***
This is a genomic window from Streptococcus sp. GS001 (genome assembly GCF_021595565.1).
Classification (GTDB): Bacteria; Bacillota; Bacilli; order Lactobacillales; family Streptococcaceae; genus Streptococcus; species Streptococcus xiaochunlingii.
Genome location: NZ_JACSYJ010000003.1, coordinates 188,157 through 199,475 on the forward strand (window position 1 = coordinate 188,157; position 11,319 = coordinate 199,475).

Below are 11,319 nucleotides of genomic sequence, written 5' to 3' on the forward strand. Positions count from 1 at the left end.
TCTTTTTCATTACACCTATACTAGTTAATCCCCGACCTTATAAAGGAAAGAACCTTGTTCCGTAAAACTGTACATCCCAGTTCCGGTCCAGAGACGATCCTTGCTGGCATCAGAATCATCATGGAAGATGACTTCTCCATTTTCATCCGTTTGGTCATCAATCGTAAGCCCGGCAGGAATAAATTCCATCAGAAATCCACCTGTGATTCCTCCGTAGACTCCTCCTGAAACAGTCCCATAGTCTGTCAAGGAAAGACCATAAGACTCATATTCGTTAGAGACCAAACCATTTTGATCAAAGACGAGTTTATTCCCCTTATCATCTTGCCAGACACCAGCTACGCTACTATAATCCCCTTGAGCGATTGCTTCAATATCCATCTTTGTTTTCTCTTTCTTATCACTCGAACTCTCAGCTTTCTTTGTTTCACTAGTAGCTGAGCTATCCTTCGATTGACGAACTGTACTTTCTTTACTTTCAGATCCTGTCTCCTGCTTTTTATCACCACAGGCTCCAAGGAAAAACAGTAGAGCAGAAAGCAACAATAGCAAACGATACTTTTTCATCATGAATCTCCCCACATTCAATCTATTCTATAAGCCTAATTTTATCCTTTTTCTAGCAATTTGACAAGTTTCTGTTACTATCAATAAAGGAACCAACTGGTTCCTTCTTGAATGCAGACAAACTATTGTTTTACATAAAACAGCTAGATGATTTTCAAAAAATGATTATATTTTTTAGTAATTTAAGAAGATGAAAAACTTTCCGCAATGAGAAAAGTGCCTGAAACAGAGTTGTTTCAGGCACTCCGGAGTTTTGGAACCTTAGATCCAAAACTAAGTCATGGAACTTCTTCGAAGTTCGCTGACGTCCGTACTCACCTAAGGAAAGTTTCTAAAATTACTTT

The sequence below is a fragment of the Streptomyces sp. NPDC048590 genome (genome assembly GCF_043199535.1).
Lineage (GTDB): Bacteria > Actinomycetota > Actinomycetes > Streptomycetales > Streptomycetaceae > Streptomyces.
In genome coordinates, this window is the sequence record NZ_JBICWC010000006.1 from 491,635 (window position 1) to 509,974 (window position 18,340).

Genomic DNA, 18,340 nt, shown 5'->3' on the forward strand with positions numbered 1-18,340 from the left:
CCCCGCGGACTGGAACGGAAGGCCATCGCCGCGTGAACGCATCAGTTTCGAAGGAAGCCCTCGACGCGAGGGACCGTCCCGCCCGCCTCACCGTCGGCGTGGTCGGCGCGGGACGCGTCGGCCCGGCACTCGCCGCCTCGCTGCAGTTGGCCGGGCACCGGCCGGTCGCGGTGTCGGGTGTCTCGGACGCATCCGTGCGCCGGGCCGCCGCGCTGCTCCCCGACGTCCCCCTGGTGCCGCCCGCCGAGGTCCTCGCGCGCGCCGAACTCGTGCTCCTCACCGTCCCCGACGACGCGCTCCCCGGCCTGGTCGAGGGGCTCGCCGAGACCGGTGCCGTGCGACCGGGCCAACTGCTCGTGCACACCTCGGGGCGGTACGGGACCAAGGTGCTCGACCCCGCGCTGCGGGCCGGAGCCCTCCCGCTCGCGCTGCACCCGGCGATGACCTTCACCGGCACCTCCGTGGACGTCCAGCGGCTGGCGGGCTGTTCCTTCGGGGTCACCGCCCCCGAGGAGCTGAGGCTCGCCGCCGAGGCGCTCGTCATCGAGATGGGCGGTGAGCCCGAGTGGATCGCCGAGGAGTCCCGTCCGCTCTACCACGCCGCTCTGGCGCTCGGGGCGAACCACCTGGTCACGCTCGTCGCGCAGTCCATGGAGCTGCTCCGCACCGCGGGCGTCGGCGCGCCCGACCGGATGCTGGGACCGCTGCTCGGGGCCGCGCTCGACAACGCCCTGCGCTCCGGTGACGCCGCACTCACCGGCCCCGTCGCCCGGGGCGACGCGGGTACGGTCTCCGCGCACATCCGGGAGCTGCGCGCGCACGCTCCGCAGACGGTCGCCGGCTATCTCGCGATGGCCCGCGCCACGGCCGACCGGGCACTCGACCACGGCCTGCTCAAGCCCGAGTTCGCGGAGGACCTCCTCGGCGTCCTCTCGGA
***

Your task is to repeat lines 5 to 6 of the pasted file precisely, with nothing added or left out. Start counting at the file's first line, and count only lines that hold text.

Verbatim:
TCTTTTTCATTACACCTATACTAGTTAATCCCCGACCTTATAAAGGAAAGAACCTTGTTCCGTAAAACTGTACATCCCAGTTCCGGTCCAGAGACGATCCTTGCTGGCATCAGAATCATCATGGAAGATGACTTCTCCATTTTCATCCGTTTGGTCATCAATCGTAAGCCCGGCAGGAATAAATTCCATCAGAAATCCACCTGTGATTCCTCCGTAGACTCCTCCTGAAACAGTCCCATAGTCTGTCAAGGAAAGACCATAAGACTCATATTCGTTAGAGACCAAACCATTTTGATCAAAGACGAGTTTATTCCCCTTATCATCTTGCCAGACACCAGCTACGCTACTATAATCCCCTTGAGCGATTGCTTCAATATCCATCTTTGTTTTCTCTTTCTTATCACTCGAACTCTCAGCTTTCTTTGTTTCACTAGTAGCTGAGCTATCCTTCGATTGACGAACTGTACTTTCTTTACTTTCAGATCCTGTCTCCTGCTTTTTATCACCACAGGCTCCAAGGAAAAACAGTAGAGCAGAAAGCAACAATAGCAAACGATACTTTTTCATCATGAATCTCCCCACATTCAATCTATTCTATAAGCCTAATTTTATCCTTTTTCTAGCAATTTGACAAGTTTCTGTTACTATCAATAAAGGAACCAACTGGTTCCTTCTTGAATGCAGACAAACTATTGTTTTACATAAAACAGCTAGATGATTTTCAAAAAATGATTATATTTTTTAGTAATTTAAGAAGATGAAAAACTTTCCGCAATGAGAAAAGTGCCTGAAACAGAGTTGTTTCAGGCACTCCGGAGTTTTGGAACCTTAGATCCAAAACTAAGTCATGGAACTTCTTCGAAGTTCGCTGACGTCCGTACTCACCTAAGGAAAGTTTCTAAAATTACTTT

The sequence below is a fragment of the Streptomyces sp. NPDC048590 genome (genome assembly GCF_043199535.1).